Menace with saccharin


A Fleet Street editor’s voice at the other end of the telephone is guaranteed to send a shiver down a young reporter’s spine.

And when Brian Hitchen rang you it was doubly unsettling for he was always charming but with a hint of menace.

His voice came over my press village phone while I was covering the Olympics in Seoul in 1988 to wonder casually why the Olympic Committee wanted to take my accreditation away after I’d had a ruck with an athlete who tried to gag the Daily Star’s inquiries into an unsavoury sexual tryst alleged by a rival newspaper. But that was not the time I remember best.

Now was it when in Tel Aviv covering the First Gulf War, Brian phoned me at the Hilton to ask why I had not gone into the sealed rooms as requested by the Israeli Defence Force, when Saddam’s Scuds came thudding in.

No it was much more prosaic than that: a call came through to my home in Essex: ‘Dick are you in tomorrow?’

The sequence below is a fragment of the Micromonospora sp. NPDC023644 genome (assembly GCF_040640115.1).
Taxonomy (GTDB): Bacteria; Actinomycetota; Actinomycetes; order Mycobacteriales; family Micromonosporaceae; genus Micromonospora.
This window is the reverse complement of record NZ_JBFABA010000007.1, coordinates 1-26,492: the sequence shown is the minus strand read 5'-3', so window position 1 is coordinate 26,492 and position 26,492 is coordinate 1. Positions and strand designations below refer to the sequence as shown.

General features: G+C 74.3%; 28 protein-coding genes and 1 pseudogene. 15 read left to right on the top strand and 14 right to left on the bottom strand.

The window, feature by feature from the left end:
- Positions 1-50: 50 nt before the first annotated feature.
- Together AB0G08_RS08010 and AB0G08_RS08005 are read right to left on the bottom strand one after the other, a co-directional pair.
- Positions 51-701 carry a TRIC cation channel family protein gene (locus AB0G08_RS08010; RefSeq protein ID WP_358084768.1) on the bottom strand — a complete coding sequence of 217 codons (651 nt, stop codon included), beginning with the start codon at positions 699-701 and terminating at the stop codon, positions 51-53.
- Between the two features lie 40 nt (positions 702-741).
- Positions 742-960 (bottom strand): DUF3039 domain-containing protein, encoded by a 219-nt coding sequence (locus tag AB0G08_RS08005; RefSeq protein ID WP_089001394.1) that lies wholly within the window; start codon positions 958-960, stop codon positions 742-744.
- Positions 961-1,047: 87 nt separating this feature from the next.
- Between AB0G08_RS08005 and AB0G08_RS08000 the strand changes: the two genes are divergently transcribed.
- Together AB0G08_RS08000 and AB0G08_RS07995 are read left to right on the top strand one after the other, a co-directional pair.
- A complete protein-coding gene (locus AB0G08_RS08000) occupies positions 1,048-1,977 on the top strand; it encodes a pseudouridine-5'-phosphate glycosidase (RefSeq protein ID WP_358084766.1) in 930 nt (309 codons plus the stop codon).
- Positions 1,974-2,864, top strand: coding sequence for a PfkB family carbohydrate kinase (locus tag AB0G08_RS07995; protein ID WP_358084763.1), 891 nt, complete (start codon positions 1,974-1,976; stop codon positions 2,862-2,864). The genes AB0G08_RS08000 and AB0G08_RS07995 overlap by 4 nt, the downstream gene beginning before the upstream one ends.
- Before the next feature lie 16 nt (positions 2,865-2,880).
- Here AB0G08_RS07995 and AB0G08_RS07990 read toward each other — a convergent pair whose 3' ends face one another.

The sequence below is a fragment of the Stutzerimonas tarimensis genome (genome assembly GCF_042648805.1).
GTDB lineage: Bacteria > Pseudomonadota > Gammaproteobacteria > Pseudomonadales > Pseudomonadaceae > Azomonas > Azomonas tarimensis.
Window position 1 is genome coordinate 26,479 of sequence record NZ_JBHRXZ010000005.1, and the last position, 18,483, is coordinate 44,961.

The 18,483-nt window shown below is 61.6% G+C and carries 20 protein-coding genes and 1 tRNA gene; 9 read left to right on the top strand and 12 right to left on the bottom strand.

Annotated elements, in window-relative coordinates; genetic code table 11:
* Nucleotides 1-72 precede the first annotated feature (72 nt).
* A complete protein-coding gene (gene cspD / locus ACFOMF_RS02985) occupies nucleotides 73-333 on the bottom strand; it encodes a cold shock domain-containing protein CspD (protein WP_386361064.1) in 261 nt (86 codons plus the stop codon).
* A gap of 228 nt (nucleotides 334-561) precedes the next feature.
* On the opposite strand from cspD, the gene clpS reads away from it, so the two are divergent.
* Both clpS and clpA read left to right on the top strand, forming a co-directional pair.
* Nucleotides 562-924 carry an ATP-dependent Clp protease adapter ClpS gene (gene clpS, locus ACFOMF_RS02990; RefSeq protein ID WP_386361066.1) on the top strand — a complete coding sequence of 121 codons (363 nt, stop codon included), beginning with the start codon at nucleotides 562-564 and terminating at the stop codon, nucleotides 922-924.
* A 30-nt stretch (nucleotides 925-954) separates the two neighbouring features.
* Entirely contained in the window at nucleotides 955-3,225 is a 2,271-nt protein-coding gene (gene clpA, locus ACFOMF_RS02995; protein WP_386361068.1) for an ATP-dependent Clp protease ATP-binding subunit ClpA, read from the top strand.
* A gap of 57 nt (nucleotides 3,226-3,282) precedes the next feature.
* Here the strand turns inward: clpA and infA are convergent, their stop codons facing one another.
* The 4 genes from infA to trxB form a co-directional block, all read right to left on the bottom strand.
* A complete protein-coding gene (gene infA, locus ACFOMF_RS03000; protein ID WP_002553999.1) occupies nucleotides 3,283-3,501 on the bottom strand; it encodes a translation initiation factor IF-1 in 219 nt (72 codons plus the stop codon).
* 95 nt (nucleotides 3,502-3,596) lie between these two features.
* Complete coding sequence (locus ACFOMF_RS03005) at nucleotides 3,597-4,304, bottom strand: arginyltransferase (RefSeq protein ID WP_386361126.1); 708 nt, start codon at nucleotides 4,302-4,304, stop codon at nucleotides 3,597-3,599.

‘Er, yes, Brian,’ I said nervously wondering what I had done to warrant his wrath this time. ‘OK. Ignore the newsdesk and come straight in to see me would you?’

‘Of course.’

Next day I worriedly hurried along the tin corridor of the Black Lubianka in Fleet Street to find Brian in his office with a copy of Yachting Monthly spread out before him.

‘Dick there’s a very good story here,’ he said tapping the page. I looked at a box advert for a Customs & Excise VAT sale in Plymouth of drug-seized yachts.

‘Go and see what it’s all about. Oh and while you’re down there have a look at this boat for me would you?’

I was on an errand to survey and purchase his Westerly Centaur, which he re-named Scoop.

The newsdesk never found out!